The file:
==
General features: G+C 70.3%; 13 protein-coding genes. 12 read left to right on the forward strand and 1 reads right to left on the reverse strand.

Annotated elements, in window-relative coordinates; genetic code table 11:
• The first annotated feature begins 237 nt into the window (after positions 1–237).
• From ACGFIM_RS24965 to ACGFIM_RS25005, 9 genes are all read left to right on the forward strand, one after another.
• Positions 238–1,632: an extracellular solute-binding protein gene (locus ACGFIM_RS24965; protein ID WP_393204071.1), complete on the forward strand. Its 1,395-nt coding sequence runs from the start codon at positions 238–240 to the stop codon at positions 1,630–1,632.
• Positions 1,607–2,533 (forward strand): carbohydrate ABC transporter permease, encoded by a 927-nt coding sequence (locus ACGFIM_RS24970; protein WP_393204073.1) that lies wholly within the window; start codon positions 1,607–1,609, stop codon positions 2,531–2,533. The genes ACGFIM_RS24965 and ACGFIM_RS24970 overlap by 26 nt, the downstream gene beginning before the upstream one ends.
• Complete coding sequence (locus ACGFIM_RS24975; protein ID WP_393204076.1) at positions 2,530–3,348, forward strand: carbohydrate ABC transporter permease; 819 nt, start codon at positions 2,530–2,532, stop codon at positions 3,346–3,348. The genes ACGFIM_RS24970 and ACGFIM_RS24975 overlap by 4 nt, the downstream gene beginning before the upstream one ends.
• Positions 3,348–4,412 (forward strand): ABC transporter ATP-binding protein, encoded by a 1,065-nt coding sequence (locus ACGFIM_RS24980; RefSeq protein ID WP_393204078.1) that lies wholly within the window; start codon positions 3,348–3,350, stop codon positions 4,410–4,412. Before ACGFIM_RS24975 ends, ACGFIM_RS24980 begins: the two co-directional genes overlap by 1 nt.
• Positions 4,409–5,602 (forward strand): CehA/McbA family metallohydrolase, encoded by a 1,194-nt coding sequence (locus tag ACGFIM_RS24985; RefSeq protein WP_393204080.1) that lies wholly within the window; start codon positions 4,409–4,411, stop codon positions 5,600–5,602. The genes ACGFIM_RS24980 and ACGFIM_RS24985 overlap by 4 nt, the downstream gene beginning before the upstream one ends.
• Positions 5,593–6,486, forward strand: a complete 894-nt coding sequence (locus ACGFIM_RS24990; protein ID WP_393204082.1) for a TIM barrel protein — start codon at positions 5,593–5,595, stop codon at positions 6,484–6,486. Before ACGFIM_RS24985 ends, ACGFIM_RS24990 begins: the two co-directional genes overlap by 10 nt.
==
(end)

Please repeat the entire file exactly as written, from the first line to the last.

General features: G+C 70.3%; 13 protein-coding genes. 12 read left to right on the forward strand and 1 reads right to left on the reverse strand.

Annotated elements, in window-relative coordinates; genetic code table 11:
• The first annotated feature begins 237 nt into the window (after positions 1–237).
• From ACGFIM_RS24965 to ACGFIM_RS25005, 9 genes are all read left to right on the forward strand, one after another.
• Positions 238–1,632: an extracellular solute-binding protein gene (locus ACGFIM_RS24965; protein ID WP_393204071.1), complete on the forward strand. Its 1,395-nt coding sequence runs from the start codon at positions 238–240 to the stop codon at positions 1,630–1,632.
• Positions 1,607–2,533 (forward strand): carbohydrate ABC transporter permease, encoded by a 927-nt coding sequence (locus ACGFIM_RS24970; protein WP_393204073.1) that lies wholly within the window; start codon positions 1,607–1,609, stop codon positions 2,531–2,533. The genes ACGFIM_RS24965 and ACGFIM_RS24970 overlap by 26 nt, the downstream gene beginning before the upstream one ends.
• Complete coding sequence (locus ACGFIM_RS24975; protein ID WP_393204076.1) at positions 2,530–3,348, forward strand: carbohydrate ABC transporter permease; 819 nt, start codon at positions 2,530–2,532, stop codon at positions 3,346–3,348. The genes ACGFIM_RS24970 and ACGFIM_RS24975 overlap by 4 nt, the downstream gene beginning before the upstream one ends.
• Positions 3,348–4,412 (forward strand): ABC transporter ATP-binding protein, encoded by a 1,065-nt coding sequence (locus ACGFIM_RS24980; RefSeq protein ID WP_393204078.1) that lies wholly within the window; start codon positions 3,348–3,350, stop codon positions 4,410–4,412. Before ACGFIM_RS24975 ends, ACGFIM_RS24980 begins: the two co-directional genes overlap by 1 nt.
• Positions 4,409–5,602 (forward strand): CehA/McbA family metallohydrolase, encoded by a 1,194-nt coding sequence (locus tag ACGFIM_RS24985; RefSeq protein WP_393204080.1) that lies wholly within the window; start codon positions 4,409–4,411, stop codon positions 5,600–5,602. The genes ACGFIM_RS24980 and ACGFIM_RS24985 overlap by 4 nt, the downstream gene beginning before the upstream one ends.
• Positions 5,593–6,486, forward strand: a complete 894-nt coding sequence (locus ACGFIM_RS24990; protein ID WP_393204082.1) for a TIM barrel protein — start codon at positions 5,593–5,595, stop codon at positions 6,484–6,486. Before ACGFIM_RS24985 ends, ACGFIM_RS24990 begins: the two co-directional genes overlap by 10 nt.